Ramping up renewable energy remains lawmakers' focus in 2019
Gov. Dannel Malloy and lawmakers paved the way for a pair of firsts in 2018 that state leaders say will guarantee clean energy for Connecticut for years to come: contracts for more than 1,000 megawatts from Millstone Power Station in Waterford in the zero-carbon electricity auction, and the state's first procurement of offshore wind power, from a 300-megawatt wind farm planned for federal waters south of Martha's Vineyard.
But clean energy advocates are pushing lawmakers in 2019 and beyond to consider much heavier investment in renewables, particularly offshore wind.
"We hope the incoming administration will support a more aggressive approach to offshore wind procurement and investment in order to take full advantage of the economic opportunity this industry represents," John Humphries, lead organizer for the CT Roundtable on Climate and Jobs, said recently.
Lawmakers and incoming Gov. Ned Lamont's administration follow a year that saw the General Assembly pass two major energy and environmental measures: Senate Bills 7 and 9, which called for sharp reductions of greenhouse gas emissions and increased reliance on renewable energy, respectively.
Like Malloy, Lamont, who will be sworn in Wednesday, has called for combating climate change in ways that could improve the energy grid and create jobs in the green economy. Lamont has pushed for Connecticut to remain in the Climate Alliance, a group of states taking action on climate change after President Donald Trump withdrew the U.S. from the Paris Accord; ramping up the state's sustainable energy portfolio by committing to greater investment in renewable sources, such as wind, solar, geothermal and hydropower; and boosting training for students to create job opportunities in green infrastructure, renewables and research.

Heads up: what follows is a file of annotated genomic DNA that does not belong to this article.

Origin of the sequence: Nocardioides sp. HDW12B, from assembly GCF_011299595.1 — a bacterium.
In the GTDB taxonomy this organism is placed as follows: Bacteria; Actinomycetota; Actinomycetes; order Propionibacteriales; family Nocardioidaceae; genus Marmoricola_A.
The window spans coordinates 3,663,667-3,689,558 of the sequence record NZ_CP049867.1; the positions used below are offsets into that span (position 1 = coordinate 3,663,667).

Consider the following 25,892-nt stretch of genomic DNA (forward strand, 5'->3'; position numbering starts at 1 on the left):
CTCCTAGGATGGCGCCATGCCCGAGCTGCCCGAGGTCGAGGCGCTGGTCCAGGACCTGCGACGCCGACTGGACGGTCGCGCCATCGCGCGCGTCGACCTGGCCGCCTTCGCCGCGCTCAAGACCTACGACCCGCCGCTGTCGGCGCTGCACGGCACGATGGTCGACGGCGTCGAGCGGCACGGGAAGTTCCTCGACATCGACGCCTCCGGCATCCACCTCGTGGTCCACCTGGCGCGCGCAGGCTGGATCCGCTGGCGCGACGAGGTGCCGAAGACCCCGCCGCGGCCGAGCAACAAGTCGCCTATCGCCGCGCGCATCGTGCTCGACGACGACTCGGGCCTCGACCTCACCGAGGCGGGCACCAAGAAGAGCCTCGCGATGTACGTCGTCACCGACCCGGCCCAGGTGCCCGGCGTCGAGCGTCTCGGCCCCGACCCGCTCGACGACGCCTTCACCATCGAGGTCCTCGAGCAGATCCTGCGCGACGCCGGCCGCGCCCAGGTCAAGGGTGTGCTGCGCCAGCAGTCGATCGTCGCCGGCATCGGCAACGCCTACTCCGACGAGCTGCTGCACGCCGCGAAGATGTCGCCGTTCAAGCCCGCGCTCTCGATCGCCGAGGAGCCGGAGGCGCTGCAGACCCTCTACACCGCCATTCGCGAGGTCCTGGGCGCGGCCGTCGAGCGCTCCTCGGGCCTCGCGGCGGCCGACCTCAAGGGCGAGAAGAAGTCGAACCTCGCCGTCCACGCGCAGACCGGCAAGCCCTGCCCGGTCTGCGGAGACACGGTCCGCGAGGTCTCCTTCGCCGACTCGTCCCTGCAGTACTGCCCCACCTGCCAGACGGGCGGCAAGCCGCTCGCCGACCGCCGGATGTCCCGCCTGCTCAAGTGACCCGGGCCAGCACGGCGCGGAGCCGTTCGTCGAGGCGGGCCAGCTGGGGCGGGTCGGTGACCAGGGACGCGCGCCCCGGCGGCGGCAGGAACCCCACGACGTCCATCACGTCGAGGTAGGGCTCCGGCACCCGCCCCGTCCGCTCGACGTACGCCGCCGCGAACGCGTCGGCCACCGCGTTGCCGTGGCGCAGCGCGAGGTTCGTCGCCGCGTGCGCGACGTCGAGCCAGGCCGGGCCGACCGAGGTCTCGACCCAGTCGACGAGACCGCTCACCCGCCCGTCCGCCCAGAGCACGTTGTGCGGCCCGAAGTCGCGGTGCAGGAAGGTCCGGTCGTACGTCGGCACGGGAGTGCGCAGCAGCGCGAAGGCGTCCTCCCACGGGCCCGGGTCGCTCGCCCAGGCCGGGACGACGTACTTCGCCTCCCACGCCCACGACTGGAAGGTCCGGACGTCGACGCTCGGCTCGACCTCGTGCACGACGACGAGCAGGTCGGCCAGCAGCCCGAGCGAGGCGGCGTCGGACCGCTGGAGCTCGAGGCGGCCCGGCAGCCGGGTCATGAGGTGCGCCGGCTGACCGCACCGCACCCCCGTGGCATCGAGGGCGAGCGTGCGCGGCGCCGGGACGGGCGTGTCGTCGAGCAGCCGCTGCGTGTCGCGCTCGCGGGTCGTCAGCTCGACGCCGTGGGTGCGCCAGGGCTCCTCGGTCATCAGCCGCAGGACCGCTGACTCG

State Rep. Holly Cheeseman, R-East Lyme, who sits on the General Assembly's Energy and Technology Committee, said she expects no shortage of bills coming through the committee.
"The new administration and the legislature seem to be in agreement that a thoughtful but consistent procurement of new zero-carbon resources is important," Cheeseman said Friday, adding that she expects bipartisan cooperation on offshore wind development.
Cheeseman said the state's tight waste disposal capacity and the advancing age of many waste-to-energy plants remain pressing issues at a time when towns are wrestling with high disposal costs.
"I'm not sure that the state's renewable energy programs today incentivize new energy plants that manage the waste stream," she said. "Only one anaerobic digester has been built in Connecticut and more should have come online by now. It's an area I hope the Energy and Technology Committee will take up."
In its recent transition memo to Lamont, the Department of Energy and Environmental Protection said it would focus on a host of ongoing studies, environmental proposals, renewable energy procurements and sustainability measures. Plans and focus areas in 2019 include a resilience plan to help municipalities combat sea level rise; a state water plan; waste reduction and recycling cost reductions; deployment of zero-emission vehicles; grid modernization, and adopting a marine spatial plan for Long Island Sound.
Environmental advocates and many energy businesses also are hopeful that the incoming General Assembly could work with Lamont to hammer out a deal and avoid years of litigation over a $145 million sweep of clean energy funds that lawmakers approved last year to fill budget gaps.
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